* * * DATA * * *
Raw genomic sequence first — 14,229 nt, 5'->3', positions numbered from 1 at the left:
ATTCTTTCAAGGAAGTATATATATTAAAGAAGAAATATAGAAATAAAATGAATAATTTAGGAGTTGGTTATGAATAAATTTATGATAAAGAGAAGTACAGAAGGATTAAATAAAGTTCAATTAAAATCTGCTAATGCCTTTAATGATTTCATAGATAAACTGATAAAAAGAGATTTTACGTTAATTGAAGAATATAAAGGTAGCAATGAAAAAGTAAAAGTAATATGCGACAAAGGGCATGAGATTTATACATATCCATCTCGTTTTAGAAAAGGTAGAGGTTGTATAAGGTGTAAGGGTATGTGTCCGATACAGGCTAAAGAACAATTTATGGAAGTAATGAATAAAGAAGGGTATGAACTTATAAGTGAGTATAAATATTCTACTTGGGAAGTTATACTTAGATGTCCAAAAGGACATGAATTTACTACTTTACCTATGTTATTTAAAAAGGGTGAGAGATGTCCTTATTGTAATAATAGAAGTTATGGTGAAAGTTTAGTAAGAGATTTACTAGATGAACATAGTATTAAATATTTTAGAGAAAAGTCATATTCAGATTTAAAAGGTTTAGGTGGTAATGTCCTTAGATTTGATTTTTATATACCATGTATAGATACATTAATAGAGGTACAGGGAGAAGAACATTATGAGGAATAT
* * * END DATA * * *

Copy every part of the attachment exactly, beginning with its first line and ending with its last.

Raw genomic sequence first — 14,229 nt, 5'->3', positions numbered from 1 at the left:
ATTCTTTCAAGGAAGTATATATATTAAAGAAGAAATATAGAAATAAAATGAATAATTTAGGAGTTGGTTATGAATAAATTTATGATAAAGAGAAGTACAGAAGGATTAAATAAAGTTCAATTAAAATCTGCTAATGCCTTTAATGATTTCATAGATAAACTGATAAAAAGAGATTTTACGTTAATTGAAGAATATAAAGGTAGCAATGAAAAAGTAAAAGTAATATGCGACAAAGGGCATGAGATTTATACATATCCATCTCGTTTTAGAAAAGGTAGAGGTTGTATAAGGTGTAAGGGTATGTGTCCGATACAGGCTAAAGAACAATTTATGGAAGTAATGAATAAAGAAGGGTATGAACTTATAAGTGAGTATAAATATTCTACTTGGGAAGTTATACTTAGATGTCCAAAAGGACATGAATTTACTACTTTACCTATGTTATTTAAAAAGGGTGAGAGATGTCCTTATTGTAATAATAGAAGTTATGGTGAAAGTTTAGTAAGAGATTTACTAGATGAACATAGTATTAAATATTTTAGAGAAAAGTCATATTCAGATTTAAAAGGTTTAGGTGGTAATGTCCTTAGATTTGATTTTTATATACCATGTATAGATACATTAATAGAGGTACAGGGAGAAGAACATTATGAGGAATAT